Sometimes on an engagement, you’d like to construct a believable certificate chain, that you have the matching private keys for. An example might be that a mobile app is doing cert pinning, based on attributes of the signing certificate, such as the Canonical Name (CN), serial number, or Issuer, or that you are intercepting an embedded app that only supports a particular algorithm. Whatever the reason, it’s a fairly complicated process if you are not familiar with X509 certificates. And trying to kludge it together with OpenSSL and some shell scripts under time constraints will only make you tear your hair out! While Metasploit can do some of this, it only clones a single certificate and self-signs it, rather than cloning the entire chain. If you need more than that, keep reading!
Apostille makes use of the Java BouncyCastle crypto libraries to effectively “clone” a certificate from an URL, or from a provided Java KeyStore (JKS) containing the targeted certificates or certificate chains.
It does this by first looking for self-signed certificates in the root of the chain. If it doesn’t find one, it will look for the CA certificate in the Java Trust Store. Then, it will generate a new PrivateKey that matches the parameters of the PublicKey in the certificate, such as algorithm (RSA, DSA and EC are currently supported, but it is not much effort to add new algorithms) and key size/curve/whatever. It then constructs a certificate by copying all of the attributes (serial number, validity period, etc.) and critical and non-critical Extensions from the target certificate, and signs it using the generated PrivateKey. The end result is a certificate that is indistinguishable from the original, apart from the actual key values.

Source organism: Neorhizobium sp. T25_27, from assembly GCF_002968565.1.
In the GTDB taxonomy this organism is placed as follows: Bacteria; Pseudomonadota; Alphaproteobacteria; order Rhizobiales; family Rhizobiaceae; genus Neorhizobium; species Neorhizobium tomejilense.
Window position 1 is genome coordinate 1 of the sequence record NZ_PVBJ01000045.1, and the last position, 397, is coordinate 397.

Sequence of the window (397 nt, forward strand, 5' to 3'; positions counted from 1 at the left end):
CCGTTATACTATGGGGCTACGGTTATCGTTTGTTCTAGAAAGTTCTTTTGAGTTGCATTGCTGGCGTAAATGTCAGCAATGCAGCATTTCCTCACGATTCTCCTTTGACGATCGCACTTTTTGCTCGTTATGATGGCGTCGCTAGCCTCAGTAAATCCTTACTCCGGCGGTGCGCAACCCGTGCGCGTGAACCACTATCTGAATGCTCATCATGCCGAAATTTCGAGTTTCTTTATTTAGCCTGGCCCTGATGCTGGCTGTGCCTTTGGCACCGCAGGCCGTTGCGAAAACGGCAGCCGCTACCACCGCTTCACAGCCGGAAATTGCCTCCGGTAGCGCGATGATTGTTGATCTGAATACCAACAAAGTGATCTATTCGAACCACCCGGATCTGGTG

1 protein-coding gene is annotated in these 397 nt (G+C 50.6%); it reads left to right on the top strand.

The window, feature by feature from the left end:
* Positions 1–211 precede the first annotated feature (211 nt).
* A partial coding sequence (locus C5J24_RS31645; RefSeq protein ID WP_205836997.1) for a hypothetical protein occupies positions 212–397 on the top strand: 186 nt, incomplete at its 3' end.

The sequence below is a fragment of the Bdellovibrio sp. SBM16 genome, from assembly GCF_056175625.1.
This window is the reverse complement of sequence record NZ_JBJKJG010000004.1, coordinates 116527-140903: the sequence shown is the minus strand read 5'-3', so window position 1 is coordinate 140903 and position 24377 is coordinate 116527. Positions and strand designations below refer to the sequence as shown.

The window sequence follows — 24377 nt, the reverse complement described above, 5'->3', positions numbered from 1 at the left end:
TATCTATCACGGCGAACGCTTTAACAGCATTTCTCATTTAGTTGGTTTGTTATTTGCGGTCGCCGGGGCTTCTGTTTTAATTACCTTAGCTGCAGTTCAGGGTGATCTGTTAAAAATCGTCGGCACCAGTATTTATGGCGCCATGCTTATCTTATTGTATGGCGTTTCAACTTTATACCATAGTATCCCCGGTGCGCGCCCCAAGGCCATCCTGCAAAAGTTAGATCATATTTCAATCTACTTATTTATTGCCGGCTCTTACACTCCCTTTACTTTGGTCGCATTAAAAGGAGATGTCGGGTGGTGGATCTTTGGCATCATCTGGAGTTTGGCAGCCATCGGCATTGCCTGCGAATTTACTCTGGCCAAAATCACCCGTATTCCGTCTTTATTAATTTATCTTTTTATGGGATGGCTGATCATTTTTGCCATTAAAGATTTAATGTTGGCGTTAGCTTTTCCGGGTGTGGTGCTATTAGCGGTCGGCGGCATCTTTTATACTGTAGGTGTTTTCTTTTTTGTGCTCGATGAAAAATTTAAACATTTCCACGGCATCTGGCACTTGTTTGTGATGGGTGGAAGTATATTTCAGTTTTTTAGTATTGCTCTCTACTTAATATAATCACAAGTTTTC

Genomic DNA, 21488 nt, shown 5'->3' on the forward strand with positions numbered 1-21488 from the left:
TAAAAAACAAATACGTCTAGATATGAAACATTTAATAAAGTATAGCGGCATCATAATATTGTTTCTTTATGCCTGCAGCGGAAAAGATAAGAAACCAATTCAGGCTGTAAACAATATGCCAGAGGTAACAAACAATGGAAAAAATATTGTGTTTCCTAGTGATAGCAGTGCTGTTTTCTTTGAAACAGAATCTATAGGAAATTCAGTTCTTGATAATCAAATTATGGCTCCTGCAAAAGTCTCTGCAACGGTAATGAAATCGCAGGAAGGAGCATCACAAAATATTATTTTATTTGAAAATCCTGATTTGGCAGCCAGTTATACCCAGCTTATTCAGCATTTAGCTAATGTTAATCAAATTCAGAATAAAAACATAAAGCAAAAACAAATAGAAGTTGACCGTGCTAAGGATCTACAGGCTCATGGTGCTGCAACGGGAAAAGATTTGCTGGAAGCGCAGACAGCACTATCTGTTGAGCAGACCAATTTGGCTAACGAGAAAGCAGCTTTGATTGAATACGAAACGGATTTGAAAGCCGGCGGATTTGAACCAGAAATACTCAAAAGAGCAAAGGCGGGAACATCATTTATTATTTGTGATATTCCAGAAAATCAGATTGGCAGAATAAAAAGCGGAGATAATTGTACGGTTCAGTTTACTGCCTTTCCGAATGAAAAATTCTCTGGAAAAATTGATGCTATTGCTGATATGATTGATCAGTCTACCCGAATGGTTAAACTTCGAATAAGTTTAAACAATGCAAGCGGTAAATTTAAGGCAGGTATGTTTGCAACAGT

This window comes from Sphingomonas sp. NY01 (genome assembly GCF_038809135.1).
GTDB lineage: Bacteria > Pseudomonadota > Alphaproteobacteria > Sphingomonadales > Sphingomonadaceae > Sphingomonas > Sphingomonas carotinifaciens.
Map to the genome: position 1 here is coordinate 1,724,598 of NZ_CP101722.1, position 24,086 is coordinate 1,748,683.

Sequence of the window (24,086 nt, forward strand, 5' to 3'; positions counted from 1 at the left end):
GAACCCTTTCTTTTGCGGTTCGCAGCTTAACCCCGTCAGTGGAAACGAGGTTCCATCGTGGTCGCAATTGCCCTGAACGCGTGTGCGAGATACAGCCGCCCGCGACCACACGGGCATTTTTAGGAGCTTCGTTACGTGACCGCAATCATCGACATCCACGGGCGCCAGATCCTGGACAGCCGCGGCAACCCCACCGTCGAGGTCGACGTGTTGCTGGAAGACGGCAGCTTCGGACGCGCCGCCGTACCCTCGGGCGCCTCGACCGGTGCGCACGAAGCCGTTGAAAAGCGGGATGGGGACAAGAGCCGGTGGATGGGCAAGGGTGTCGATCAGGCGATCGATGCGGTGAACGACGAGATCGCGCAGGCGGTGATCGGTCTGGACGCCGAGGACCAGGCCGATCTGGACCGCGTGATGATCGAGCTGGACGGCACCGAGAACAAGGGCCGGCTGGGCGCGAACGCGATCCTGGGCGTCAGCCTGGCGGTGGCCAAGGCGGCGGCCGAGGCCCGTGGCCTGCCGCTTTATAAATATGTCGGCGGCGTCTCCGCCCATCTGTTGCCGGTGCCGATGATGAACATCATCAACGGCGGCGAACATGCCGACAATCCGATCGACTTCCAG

If there are more certificates in the chain, it then works its way along the chain, following a similar approach as described above, but signing the certificate with the PrivateKey of the parent.
The end result is an X509Certificate chain that is indistinguishable from the original, apart from the key values, and this can then be used in tools such as Burp or Mallet to intercept TLS traffic.
When you run Apostille, you will receive a sequence of PEM-encoded private keys and public keys on stdout, that you can redirect to a file. If you provide an output file name, and passwords, all of the private keys and certificates will also be written to a Java KeyStore, from which you can extract the bits you need, using a tool such as KeyStore Explorer.
Of course, you still need to get the CA cert onto your target somehow (and to be honest, I haven’t explored this too much/at all), as this could cause conflicts with the existing legitimate certificate in the Trust Store. You may have to delete the original CA certificate from the victim’s Trust Store to get around this (if that is even possible on your target platform!).
Apostille is available at https://github.com/SensePost/Apostille
Feedback is welcome!